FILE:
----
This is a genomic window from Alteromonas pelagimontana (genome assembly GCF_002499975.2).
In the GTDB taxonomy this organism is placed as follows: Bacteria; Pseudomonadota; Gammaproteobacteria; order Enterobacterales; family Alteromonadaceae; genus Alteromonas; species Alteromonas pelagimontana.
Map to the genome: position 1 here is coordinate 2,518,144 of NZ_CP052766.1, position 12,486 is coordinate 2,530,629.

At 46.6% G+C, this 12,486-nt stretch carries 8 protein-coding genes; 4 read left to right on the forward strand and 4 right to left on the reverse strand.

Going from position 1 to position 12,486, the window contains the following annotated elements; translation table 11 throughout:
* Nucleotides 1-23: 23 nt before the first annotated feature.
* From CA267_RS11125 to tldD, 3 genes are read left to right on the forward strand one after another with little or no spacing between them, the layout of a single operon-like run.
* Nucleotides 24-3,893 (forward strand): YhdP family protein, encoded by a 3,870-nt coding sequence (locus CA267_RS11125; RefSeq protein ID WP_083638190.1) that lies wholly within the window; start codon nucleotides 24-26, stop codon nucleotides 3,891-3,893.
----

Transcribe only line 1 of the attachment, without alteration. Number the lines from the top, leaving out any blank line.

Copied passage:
This is a genomic window from Alteromonas pelagimontana (genome assembly GCF_002499975.2).